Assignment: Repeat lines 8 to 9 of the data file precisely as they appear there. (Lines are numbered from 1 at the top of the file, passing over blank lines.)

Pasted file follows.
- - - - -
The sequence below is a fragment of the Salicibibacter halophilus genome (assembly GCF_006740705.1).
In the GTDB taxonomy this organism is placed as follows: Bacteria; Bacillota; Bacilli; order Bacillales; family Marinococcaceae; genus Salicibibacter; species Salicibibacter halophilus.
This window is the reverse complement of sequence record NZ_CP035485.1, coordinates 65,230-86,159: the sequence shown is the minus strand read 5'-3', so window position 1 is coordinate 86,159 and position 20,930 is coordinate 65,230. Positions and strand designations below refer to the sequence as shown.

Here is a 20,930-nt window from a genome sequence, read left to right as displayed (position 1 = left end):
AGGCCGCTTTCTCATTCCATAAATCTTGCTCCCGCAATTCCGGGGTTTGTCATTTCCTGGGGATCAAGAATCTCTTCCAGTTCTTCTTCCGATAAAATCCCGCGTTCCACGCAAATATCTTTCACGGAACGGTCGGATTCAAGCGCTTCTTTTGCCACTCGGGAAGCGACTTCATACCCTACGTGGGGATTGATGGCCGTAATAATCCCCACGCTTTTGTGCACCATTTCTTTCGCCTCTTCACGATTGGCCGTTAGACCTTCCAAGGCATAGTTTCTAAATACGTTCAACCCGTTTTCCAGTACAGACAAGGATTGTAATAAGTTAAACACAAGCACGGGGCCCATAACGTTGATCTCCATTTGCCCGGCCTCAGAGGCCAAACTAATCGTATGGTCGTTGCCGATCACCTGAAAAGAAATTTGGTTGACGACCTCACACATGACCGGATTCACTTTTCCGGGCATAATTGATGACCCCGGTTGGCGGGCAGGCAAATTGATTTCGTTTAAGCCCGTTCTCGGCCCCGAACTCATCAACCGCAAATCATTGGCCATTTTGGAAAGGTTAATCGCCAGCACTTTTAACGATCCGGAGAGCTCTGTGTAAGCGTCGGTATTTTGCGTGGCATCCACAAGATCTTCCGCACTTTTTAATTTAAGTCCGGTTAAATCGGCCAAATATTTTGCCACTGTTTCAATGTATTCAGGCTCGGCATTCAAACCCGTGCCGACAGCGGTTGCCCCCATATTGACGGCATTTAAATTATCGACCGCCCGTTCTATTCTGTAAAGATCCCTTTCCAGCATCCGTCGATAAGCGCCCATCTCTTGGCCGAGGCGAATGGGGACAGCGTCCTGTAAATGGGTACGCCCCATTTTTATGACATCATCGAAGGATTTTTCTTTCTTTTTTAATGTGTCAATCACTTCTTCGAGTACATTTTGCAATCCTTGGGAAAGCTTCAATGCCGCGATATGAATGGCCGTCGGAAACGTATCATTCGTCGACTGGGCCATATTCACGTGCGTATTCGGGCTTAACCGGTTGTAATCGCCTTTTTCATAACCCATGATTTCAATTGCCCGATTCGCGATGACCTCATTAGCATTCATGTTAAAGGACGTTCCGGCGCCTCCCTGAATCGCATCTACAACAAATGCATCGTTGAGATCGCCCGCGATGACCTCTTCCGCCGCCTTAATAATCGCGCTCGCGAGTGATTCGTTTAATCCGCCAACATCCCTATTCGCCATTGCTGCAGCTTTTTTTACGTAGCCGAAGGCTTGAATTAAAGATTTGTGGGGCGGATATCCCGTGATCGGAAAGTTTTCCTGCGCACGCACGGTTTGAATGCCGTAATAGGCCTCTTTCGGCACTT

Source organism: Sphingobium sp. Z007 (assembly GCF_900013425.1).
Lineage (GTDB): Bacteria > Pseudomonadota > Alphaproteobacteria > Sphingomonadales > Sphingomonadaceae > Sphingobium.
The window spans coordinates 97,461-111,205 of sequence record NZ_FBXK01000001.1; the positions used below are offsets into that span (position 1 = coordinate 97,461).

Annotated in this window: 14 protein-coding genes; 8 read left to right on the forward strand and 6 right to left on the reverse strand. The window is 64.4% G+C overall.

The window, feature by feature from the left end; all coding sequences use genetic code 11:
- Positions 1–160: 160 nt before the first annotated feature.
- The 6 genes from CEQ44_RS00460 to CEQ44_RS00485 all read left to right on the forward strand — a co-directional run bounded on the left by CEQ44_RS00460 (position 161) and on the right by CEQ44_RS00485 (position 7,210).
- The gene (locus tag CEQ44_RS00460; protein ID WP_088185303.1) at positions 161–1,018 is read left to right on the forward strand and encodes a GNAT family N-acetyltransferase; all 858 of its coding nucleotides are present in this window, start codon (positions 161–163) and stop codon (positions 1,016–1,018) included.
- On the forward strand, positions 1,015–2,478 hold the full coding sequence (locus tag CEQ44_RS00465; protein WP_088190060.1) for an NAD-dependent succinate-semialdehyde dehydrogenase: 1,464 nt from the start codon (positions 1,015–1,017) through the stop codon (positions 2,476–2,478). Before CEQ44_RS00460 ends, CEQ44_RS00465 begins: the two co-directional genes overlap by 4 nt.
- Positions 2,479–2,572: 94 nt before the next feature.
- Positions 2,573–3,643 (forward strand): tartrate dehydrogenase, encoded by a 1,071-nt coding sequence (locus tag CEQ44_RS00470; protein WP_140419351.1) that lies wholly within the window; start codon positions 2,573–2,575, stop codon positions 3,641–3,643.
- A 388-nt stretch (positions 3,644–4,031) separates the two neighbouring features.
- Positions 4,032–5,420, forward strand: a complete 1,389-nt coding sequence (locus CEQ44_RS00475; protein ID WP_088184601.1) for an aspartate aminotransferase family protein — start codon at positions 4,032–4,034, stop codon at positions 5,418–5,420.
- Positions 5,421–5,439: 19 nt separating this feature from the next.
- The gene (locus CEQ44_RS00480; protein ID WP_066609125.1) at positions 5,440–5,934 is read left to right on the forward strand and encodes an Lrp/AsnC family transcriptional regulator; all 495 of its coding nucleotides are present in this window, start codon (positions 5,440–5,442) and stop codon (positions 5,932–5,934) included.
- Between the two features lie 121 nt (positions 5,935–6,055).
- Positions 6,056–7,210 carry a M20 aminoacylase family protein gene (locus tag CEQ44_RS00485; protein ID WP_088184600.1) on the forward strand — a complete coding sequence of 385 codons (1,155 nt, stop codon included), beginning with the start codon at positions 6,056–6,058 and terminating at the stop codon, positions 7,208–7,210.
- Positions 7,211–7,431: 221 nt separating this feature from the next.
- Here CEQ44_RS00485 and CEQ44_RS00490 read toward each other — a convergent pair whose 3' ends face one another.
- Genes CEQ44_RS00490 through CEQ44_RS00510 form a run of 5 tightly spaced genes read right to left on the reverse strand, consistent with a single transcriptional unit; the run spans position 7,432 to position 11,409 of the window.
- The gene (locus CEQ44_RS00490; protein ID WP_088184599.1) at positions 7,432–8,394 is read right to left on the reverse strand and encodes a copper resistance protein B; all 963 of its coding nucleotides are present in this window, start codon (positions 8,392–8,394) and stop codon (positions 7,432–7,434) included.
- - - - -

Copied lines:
The window spans coordinates 97,461-111,205 of sequence record NZ_FBXK01000001.1; the positions used below are offsets into that span (position 1 = coordinate 97,461).

Annotated in this window: 14 protein-coding genes; 8 read left to right on the forward strand and 6 right to left on the reverse strand. The window is 64.4% G+C overall.